Facebook’s Historian: Professor Heather Cox RichardsonHistorians in the News
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Like Ulysses S. Grant, Daniel Webster, David Rockefeller and so many more historical figures she has spent her life studying, Heather Cox Richardson got her start in the hallowed halls of Phillips Exeter Academy in Exeter, NH, where she was a member of one of the first coed classes in the early 1970s.
Perhaps it was spending her formative years in the same classrooms as such giants that afforded Richardson the ability to discuss history with a distinct air of familiarity. In her column at Salon and her articles in The Guardian, Richardson analyzes the news through the lens of an academic, blending Ph.D.-level knowledge with everyday vernacular, presenting it on Facebook and Twitter to be read by professors and plumbers alike….
After earning her B.A., Richardson stayed at Harvard to pursue an M.A. There, she studied under the late David Herbert Donald, two-time Pulitzer Prize Winner, noted Lincoln biographer, and one of the most notable historians of the American Civil War and Reconstruction period. But after her now ex-husband accepted a job in Oklahoma, she joined him, and took a break from grad school to become a waitress.
“I was the only person on the floor who was not a born-again Christian,” Richardson said.
Although they spent their Sundays differently, Richardson became acquainted with the people of the town, and grew close with many of the women. She was struck by how fiercely her new friends despised Democrats—whom they dismissed as freeloaders—and how blindly they loved Reagan.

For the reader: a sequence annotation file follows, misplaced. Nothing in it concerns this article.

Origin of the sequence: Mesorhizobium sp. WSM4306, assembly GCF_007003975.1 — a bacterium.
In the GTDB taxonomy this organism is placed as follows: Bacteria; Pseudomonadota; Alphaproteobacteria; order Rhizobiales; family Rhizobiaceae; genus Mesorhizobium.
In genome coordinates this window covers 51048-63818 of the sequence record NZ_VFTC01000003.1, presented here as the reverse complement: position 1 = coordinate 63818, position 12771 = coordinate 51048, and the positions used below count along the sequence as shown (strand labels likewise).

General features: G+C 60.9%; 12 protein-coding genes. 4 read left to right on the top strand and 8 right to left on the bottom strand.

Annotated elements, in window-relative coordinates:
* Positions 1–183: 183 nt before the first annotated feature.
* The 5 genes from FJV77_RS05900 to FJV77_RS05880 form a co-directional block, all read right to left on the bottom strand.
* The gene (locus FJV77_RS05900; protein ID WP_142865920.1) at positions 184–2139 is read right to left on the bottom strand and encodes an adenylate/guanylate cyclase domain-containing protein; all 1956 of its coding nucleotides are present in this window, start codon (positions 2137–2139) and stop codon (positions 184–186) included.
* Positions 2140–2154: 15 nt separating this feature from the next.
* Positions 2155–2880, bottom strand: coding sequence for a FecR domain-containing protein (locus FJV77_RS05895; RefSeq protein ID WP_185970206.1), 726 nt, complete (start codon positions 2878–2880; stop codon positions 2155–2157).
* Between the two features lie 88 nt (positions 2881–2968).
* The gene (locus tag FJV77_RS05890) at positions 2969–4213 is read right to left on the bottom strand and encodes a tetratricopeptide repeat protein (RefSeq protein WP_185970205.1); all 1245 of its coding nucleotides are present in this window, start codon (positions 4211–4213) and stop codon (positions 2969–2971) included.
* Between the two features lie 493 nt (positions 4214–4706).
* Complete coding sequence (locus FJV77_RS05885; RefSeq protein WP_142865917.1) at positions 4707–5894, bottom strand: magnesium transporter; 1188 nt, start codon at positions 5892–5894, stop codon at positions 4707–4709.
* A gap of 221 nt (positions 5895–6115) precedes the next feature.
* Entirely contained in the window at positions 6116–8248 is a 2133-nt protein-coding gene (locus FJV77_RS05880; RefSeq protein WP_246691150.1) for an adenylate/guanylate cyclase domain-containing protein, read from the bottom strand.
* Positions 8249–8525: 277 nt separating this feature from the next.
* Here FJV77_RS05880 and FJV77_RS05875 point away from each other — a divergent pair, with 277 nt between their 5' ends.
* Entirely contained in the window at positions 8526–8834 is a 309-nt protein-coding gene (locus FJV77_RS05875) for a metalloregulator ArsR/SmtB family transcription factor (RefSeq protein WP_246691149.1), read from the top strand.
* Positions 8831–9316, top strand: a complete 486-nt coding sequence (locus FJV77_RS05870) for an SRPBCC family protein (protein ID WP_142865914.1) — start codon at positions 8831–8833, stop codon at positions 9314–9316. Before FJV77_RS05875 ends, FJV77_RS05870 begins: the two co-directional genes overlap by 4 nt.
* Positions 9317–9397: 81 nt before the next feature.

“I was not political really at all, but I’m looking at them thinking, ‘Reagan is cutting everything that you need’ … and they really believed in [him],” Richardson said.
After revealing that she had gone to Harvard, Richardson remembers one Okie calling her ‘the antichrist.’ But, she wasn’t discouraged and refused to dismiss them as simple or uneducated.
“I’m from a very small town with very poor people in it. I’ve always had a foot in both camps, and a foot in neither in a way,” Richardson said. “I get it when rural people talk about Donald Trump in a way that my Exeter and Harvard education suggests I shouldn’t.”
Richardson was fascinated by the contrast between image the Okies had of Reagan and the reality his policies were going to enact. To her, they weren’t just naive people with silly ideas– they clearly thought this way for a reason. Richardson wanted to find out why.
She returned to Harvard and continued studying for her M.A. and after that, her Ph.D., all under the guidance of Donald. Her dissertation explored the economic policies of the Republican Party during the Civil War and contended that such policies made the Gilded Age possible. After earning her Ph.D., Richardson published her first book–The Greatest Nation of the Earth: Republican Economic Policies During the Civil War, which was largely based on her dissertation. ...
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